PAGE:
|Volume 6, Number 2|
Despite all the media attention, El Niño is only one actor on the global climate stage.
Ocean temperature can influence several other kinds of long-term, global climate changes like La Niña, "decadal variability," and a flip-flopping climate phenomenon in the tropical Atlantic Ocean.
Dr. Benjamin Giese and Dr. Ping Chang are among several Texas A&M oceanographers investigating these ocean-temperature influences on long-term climate changes.
In the following articles, join us as we explore the relationship between the world's oceans and the changing global climate.
Let's start with the Pacific Ocean ...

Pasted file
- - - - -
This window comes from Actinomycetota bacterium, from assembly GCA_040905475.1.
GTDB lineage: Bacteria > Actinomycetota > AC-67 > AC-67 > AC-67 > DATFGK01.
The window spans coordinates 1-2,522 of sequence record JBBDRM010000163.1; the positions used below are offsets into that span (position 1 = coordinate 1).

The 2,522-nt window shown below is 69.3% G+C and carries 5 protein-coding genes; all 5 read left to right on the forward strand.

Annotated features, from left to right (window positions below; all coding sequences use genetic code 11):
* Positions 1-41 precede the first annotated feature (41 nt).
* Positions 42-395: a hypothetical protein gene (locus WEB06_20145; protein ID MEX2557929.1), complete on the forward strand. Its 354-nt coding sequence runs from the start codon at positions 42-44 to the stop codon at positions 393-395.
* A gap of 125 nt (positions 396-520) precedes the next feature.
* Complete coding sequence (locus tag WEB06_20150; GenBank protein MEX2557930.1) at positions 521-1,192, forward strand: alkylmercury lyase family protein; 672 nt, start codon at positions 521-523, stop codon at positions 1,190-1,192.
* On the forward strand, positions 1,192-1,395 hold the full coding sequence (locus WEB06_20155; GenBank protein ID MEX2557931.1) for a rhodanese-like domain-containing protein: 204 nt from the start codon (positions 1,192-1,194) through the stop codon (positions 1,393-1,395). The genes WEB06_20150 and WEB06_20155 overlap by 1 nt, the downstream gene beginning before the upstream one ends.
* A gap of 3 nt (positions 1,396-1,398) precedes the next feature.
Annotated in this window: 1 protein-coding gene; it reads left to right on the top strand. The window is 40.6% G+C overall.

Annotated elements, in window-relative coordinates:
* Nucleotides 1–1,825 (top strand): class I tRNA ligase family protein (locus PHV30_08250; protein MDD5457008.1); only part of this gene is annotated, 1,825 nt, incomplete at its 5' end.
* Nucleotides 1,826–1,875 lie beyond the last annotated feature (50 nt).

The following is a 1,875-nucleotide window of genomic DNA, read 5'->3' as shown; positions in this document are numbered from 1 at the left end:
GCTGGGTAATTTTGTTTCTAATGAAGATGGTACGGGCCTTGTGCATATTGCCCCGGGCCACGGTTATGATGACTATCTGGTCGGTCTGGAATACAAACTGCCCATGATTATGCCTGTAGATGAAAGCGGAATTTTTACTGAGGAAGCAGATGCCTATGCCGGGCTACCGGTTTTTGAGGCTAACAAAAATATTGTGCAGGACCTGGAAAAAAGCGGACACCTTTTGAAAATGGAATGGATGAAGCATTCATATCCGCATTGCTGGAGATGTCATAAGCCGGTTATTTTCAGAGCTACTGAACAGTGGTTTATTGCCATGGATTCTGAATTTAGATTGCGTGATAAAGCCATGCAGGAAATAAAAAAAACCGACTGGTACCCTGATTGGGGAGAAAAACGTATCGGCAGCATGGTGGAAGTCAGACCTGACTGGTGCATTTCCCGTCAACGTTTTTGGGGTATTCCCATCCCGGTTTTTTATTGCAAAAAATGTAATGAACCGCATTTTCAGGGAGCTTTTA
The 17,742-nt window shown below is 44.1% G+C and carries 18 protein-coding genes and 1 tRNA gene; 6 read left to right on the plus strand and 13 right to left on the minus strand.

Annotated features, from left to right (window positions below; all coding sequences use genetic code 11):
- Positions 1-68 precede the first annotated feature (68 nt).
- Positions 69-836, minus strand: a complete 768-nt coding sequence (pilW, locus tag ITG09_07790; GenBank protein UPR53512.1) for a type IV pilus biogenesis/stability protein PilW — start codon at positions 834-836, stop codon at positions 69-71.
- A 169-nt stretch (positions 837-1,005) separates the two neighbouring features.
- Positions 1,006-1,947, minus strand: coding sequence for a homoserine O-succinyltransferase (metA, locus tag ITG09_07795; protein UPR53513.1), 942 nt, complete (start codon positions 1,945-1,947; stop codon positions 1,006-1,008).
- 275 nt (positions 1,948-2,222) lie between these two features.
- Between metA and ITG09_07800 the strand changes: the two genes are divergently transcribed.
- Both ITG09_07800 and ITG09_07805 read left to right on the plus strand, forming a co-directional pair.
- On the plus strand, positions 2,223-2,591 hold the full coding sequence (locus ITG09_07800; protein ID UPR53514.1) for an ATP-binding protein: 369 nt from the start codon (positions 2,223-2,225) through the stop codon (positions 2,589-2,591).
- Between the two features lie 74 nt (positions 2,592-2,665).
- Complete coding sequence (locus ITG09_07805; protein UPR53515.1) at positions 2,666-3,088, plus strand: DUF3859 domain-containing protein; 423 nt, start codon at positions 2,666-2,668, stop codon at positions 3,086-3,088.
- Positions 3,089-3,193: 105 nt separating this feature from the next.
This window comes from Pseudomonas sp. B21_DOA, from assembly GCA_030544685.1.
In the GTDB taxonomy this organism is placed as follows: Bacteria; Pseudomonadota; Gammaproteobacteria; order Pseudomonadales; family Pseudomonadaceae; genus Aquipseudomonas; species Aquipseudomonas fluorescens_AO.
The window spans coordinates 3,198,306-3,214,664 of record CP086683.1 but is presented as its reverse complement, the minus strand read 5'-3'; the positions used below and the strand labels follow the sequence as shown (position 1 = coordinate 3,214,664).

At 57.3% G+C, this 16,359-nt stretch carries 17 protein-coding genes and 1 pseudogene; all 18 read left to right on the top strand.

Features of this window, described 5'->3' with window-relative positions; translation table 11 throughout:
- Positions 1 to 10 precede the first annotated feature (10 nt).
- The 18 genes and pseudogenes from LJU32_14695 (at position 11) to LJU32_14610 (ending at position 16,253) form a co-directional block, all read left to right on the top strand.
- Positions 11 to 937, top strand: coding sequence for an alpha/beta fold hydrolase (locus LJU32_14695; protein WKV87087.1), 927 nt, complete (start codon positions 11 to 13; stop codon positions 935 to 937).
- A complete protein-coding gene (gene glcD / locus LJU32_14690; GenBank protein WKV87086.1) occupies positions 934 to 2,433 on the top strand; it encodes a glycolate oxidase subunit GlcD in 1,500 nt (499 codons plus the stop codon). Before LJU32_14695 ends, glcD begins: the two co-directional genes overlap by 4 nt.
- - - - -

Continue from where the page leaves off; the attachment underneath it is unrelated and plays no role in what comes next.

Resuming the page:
Had enough of El Niño? Investigate two other causes of long-term
climate change in the Pacific Ocean, including Niño's "little
sister" La Niña and decadal variability.
What causes a flip-flopping climate on the tropical Atlantic coasts of
northeast Brazil and West Africa?
Corals and climate
Tropical economies rise and fall with the
Were you born in an El Niño or La Niña year?
Want to be an oceanographer?
In this special section, experience a research cruise and get practical advice from graduate students and faculty about how you can prepare to study the ocean.
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Last updated August 18, 1998